Coming of Age shows have been a staple of television for such a long time. Coming of Age shows connect with us at every age but in a very different way. These kinds of shows will never die out because every new generation has its own way of relating to them. So, today at Cinemablind, we thought of making a list of the most rewatchable Coming of Age shows for you to watch and pass along to the next generation.
Sex Education (Netflix)
Synopsis: Meet Otis Milburn – an inexperienced, socially awkward high school student who lives with his mother, a sex therapist. Surrounded by manuals, videos and tediously open conversations about sex, Otis is a reluctant expert on the subject. When his home life is revealed at school, Otis realizes that he can use his specialist knowledge to gain status. He teams up with Maeve, a whip-smart bad-girl, and together they set up an underground sex therapy clinic to deal with their fellow students’ weird and wonderful problems. Through his analysis of teenage sexuality, Otis realises he may need some therapy of his own.
Synopsis: “I’m a weirdo; that’s what everyone says,” says the very ATYPICAL high school senior Sam (Keir Gilchrist) when we meet him. Maybe so, but this weirdo has friends, a loving family, an all-consuming interest in penguins — and something relatively new, a desire to find a girl to date, even if his mom, Elsa (Jennifer Jason Leigh), says he’s not ready. As he sets about his quest with his typical absorption, diving into research and taking advice from the people who care about him, Sam soon learns that connecting romantically isn’t as easy as fixing a computer. People don’t make a lot of sense to Sam, but slowly, surely, he’s learning to live in the big, bright, confusing world along with all the other imperfect people around him
Never Have I Ever (Netflix)
Synopsis: Never Have I Ever is a coming-of-age comedy about the complicated life of a modern-day first-generation Indian American teenage girl. The series stars newcomer, Maitreyi Ramakrishnan as Devi, an overachieving high school sophomore who has a short fuse that gets her into difficult situations. Never Have I Ever is created by executive producer Mindy Kaling, with Lang Fisher serving as executive producer, showrunner and writer.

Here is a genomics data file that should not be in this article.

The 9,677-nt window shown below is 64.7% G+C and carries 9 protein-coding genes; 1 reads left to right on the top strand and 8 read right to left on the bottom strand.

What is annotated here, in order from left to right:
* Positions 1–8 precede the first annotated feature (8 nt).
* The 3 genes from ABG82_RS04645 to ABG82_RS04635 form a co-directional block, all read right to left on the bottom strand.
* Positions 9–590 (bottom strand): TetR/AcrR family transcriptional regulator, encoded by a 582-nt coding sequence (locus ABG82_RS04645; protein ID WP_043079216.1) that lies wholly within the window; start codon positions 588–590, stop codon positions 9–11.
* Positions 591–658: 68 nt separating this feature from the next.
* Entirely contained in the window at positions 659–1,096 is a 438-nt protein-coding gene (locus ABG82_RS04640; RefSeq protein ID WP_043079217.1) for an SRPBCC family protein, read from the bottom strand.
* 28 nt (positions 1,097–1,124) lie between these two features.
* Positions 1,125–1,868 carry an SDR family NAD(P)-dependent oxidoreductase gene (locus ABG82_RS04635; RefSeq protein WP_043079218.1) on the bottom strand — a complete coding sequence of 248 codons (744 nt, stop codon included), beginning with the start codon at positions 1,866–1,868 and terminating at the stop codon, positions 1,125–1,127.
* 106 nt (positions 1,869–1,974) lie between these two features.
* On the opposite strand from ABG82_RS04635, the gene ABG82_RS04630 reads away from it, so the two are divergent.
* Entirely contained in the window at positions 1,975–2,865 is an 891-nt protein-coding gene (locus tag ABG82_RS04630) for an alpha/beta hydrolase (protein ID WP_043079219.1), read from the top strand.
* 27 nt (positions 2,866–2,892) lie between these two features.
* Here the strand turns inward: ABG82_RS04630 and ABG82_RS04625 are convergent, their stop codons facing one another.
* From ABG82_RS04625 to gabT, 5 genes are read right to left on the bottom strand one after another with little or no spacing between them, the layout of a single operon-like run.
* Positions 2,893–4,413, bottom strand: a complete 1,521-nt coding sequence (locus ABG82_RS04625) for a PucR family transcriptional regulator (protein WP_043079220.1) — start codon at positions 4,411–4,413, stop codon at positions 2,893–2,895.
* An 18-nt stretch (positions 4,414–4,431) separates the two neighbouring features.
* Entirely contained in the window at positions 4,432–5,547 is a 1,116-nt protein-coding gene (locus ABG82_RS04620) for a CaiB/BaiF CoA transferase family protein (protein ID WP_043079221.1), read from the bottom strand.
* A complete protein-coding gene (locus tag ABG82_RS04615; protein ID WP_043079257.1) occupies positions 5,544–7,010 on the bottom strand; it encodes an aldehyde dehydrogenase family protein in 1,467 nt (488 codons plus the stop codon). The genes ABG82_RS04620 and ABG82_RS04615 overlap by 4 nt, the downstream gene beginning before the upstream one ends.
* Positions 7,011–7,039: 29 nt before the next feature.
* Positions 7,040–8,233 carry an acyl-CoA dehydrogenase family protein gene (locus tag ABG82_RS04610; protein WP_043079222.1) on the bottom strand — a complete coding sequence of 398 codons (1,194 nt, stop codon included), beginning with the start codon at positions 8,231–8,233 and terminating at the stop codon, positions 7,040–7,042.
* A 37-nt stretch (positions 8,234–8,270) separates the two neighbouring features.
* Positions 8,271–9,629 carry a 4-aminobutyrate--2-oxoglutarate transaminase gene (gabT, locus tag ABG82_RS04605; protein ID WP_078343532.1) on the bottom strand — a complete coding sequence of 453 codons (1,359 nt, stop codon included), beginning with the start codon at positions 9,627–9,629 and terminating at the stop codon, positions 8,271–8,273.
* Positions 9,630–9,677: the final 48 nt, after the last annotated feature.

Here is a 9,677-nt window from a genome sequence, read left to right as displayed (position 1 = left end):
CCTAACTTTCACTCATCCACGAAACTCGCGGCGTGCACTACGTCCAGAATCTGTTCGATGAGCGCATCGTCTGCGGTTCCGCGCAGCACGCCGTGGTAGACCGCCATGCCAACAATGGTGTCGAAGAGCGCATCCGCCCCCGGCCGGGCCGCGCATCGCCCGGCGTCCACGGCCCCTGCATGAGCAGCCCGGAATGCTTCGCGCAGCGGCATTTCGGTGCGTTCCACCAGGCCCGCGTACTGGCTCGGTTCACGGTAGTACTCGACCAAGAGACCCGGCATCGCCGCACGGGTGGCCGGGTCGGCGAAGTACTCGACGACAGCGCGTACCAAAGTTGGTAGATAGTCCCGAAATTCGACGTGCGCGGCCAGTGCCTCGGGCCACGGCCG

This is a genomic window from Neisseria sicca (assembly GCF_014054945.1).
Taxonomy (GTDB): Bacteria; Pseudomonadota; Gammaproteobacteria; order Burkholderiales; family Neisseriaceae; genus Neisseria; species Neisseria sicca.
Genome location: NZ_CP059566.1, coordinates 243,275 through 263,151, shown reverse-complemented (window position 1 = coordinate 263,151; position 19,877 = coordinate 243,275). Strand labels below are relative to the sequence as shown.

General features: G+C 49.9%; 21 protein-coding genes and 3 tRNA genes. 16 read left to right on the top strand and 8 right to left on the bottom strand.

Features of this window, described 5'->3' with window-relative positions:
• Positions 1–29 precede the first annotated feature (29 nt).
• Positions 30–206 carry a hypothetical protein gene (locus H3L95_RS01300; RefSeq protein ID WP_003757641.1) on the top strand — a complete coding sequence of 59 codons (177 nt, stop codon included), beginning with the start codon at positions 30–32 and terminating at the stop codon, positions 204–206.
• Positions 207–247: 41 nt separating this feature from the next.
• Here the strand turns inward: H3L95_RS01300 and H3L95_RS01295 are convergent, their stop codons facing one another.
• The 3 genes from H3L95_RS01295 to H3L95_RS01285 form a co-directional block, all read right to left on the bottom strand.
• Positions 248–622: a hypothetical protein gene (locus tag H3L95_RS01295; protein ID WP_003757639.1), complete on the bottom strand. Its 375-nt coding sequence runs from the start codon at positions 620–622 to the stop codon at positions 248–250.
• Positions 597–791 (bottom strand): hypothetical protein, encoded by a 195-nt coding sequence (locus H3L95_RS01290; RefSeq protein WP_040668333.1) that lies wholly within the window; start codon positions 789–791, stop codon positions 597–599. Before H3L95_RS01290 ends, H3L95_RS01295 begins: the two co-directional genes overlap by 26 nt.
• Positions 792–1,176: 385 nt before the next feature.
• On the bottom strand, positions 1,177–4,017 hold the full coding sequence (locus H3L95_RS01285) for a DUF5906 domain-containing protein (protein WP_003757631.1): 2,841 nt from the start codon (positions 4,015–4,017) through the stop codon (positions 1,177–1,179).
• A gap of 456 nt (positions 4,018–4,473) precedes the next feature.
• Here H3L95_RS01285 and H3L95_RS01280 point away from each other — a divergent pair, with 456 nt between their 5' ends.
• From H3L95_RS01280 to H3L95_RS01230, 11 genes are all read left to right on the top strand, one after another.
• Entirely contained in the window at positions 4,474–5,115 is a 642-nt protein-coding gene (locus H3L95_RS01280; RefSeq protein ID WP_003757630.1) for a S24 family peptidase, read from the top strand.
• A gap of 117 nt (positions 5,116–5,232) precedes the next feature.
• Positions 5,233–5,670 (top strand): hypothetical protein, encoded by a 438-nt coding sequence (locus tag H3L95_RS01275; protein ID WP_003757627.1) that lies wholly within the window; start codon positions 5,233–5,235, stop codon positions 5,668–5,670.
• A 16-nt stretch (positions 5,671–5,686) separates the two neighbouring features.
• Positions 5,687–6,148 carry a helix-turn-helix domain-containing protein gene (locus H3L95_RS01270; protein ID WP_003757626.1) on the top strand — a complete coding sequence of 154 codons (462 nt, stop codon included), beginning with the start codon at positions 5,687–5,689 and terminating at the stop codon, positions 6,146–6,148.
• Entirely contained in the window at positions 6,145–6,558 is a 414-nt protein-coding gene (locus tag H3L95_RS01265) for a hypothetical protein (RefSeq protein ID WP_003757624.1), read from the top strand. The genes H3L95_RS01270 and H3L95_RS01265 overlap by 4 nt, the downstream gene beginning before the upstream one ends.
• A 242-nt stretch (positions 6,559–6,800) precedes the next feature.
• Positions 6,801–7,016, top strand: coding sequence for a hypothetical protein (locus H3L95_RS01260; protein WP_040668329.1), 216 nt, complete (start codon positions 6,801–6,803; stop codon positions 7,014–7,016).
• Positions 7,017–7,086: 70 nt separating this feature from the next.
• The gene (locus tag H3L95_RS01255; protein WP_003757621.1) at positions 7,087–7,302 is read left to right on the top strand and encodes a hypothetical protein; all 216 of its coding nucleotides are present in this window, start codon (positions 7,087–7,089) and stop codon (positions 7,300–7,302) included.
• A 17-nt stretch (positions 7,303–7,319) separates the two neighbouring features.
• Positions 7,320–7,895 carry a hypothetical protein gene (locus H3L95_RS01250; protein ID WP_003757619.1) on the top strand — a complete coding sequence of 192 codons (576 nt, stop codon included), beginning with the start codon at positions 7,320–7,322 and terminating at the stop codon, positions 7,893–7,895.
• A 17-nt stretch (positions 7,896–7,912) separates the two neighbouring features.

Freaks and Geeks (Hulu & Paramount+)
Synopsis: The universal experience of teenagehood as lived by the regular old freaks and geeks in a Michigan high school, circa 1980, is the subject of this wistful comedy-drama executive-produced by Emmy-winner Judd Apatow and series creator Paul Feig.
Skins UK (Hulu)
Synopsis: The smash hit drama series following the lives and loves of a group of raucous friends in Bristol. Tony, Nicholas Hoult, is a smart 17-year-old. He undermines his dad, Harry Enfield, on a daily basis and effortlessly covers up for his little sister’s, Kaya Scodelario, covert delinquency.
Derry Girls (Netflix)
Synopsis: Set in Derry Northern Ireland in the 1990s, Derry Girls is a candid, one-of-a-kind comedy about what it’s like to be a teenage girl living amongst conflict. It’s a warm, laugh out loud funny and honest look at the lives of an ordinary family living through the Troubles in the early nineties. Armed police in armoured Land Rovers, British Army check points and ‘peace’ walls are all an everyday reality for Erin. But, despite all that, she has other things to worry about, like the fact the boy she’s in love with (actually in LOVE with), doesn’t know she exists. Or that her Ma and Aunt Sarah make her include her weirdo cousin in EVERYTHING she does. Or that head teacher, Sister Michael, refuses to acknowledge Erin as a literary genius. Not to mention the fact that her second best friend has ALMOST had sex, whereas Erin’s never even kissed anyone yet. Like all teenage girls, Erin has her own Troubles. Derry Girls is based on writer Lisa McGee’s (Indian Summers, Being Human) own experiences of growing up in Northern Ireland amidst immense civil conflict.